"Flood waters are rising, & if you aren't watching for them, you are risking life".
Further along the Cape Fear River, grass and trees lining the banks were partly submerged, still well below a highway bridge crossing it.
Some towns have already had more than 60-centimetres of rain, and forecasters warn that totals could hit one-metre. "These are folks who made a decision to stay and ride out the storm for whatever reason, despite having a mandatory evacuation", city public information officer Colleen Roberts said.
Southwestern Virginia is also expecting up to 10in (25cm). The storm knocked out power to almost 930,000 homes and businesses, and the number could keep rising.
"Amazing. They did awesome", said Knox, who was stranded with seven others, including a boy who was carried out in a life vest.
Duke said it had more than 20,000 personnel ready to start fixing outages as soon as conditions allowed, including more than 8,000 from Duke's Carolinas utilities, 1,700 from the Midwest, 1,200 from Florida and 9,400 from other utilities.
Forecasters say the center of the eye of Florence has made landfall near Wrightsville, North Carolina.
Wind gusts as high as 60 miles per hour were recorded in the Myrtle Beach area.
"Honestly, I'm not sure" why some people refused to follow evacuation orders, David Cotton, county manager for North Carolina's Onslow County, told "Good Morning America" on Saturday. In the Atlantic Ocean, the Azores could get gusty winds and heavy rains from Tropical Storm Helene this weekend, while Isaac regained tropical storm strength after earlier weakening in the Caribbean Sea.
Steve Goldstein, the National Oceanic and Atmospheric Administration liaison to FEMA headquarters, said on Saturday that the storm would "produce catastrophic flooding for some time", adding that many rivers would still experience catastrophic flooding from the storm and that 3- to 5-foot storm surges were still possible along the coast.
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Blowing ashore with howling 90 miles per hour (155 kph) winds, Hurricane Florence splintered buildings, trapped hundreds of people and swamped entire communities along the Carolina coast Friday in what could be just the opening act in a watery, two-part, slow-motion disaster.
Florence slammed into the North Carolina coast as a large hurricane Friday, dumping almost three feet (1 meter) of rain and swelling the region's rivers. But the storm was shaping up as a two-part disaster, with the second, delayed-action stage consisting of inland flooding, caused by rainwater working its way into rivers and streams.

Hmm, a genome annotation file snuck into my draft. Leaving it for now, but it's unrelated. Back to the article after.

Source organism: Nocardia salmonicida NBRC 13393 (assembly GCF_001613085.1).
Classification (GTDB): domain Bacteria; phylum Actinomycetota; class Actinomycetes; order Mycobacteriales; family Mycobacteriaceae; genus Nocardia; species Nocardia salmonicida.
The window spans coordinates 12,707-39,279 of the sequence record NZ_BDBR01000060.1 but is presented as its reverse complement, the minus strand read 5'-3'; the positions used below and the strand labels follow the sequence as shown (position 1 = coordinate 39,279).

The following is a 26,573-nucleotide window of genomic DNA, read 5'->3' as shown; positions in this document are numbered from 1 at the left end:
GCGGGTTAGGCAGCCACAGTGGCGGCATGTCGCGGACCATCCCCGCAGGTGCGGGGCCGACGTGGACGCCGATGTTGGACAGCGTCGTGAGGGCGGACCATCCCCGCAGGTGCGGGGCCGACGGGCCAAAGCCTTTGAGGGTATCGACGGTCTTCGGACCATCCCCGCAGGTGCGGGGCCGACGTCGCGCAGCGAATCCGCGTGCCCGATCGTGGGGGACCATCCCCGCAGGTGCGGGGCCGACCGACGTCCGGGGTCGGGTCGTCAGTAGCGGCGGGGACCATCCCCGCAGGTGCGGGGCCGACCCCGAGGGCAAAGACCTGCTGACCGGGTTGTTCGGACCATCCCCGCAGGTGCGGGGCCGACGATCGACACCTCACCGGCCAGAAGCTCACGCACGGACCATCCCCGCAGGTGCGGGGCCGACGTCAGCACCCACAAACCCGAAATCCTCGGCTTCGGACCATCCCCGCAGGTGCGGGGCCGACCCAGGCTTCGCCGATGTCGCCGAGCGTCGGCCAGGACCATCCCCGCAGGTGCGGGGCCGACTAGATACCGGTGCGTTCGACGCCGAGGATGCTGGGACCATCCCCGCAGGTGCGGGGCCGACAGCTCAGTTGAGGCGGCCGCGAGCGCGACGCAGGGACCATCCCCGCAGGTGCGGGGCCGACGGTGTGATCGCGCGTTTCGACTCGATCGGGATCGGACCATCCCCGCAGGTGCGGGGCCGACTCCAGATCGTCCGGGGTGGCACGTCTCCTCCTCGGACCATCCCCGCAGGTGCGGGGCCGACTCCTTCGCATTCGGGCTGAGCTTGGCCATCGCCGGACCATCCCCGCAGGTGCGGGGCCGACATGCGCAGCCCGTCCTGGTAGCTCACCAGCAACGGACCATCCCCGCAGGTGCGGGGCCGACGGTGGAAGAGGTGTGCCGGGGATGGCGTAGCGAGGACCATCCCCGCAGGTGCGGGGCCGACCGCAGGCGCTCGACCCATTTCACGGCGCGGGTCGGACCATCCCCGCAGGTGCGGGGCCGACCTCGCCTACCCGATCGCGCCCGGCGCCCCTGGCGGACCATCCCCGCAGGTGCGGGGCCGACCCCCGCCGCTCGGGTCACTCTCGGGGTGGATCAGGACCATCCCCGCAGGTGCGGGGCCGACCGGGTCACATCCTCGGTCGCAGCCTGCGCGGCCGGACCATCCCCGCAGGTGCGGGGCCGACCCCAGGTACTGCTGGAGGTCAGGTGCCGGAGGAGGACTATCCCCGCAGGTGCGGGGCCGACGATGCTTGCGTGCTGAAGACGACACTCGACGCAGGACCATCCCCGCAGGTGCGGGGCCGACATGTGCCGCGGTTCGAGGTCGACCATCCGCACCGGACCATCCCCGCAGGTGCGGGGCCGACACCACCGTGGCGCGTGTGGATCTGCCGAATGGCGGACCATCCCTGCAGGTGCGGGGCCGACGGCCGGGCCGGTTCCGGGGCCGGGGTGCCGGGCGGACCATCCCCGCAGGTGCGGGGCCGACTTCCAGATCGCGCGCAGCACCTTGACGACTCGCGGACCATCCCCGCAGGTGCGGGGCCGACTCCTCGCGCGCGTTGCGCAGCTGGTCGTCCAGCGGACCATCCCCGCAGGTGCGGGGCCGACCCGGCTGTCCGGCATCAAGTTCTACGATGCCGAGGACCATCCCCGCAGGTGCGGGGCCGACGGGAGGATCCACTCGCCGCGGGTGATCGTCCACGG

The coal-fired Sutton plant was retired in 2013 and the company has been excavating millions of tons of ash from old waste pits and removing it to safer lined landfills constructed on the property.
The casualties include a mother and baby who were killed when a tree fell on their home in Wilmington, North Carolina.
In the town of New Bern, homes were completely surrounded by water, and rescuers had to use inflatable boats to reach people.
As the United States dealt with Florence, a strong typhoon tore across the northern tip of the Philippines, killing at least three people, wrecking homes and triggering landslides before heading toward Hong Kong and southern China.
In South Carolina, a 62-year-old woman died when her auto hit a tree that had fallen across a road in the town of Union.
The effects of Florence won't be fading anytime soon, either, as current forecasts have upwards of 15-to-20 additional inches of rain possible for areas of North and SC will Florence's remnants will linger for the next 48 to 72 hours.
The president may travel to the region next week, the White House says. Although the storm is passing north of Myrtle Beach, the concern now is that river water from North Carolina will flow into the area and combine with all the water that is already there.
Florence's remnants are expected to keep traveling north and then northeast and could drop several inches of rain in eastern Tennessee and eastern Kentucky, southwest Virginia, West Virginia and Pennsylvania.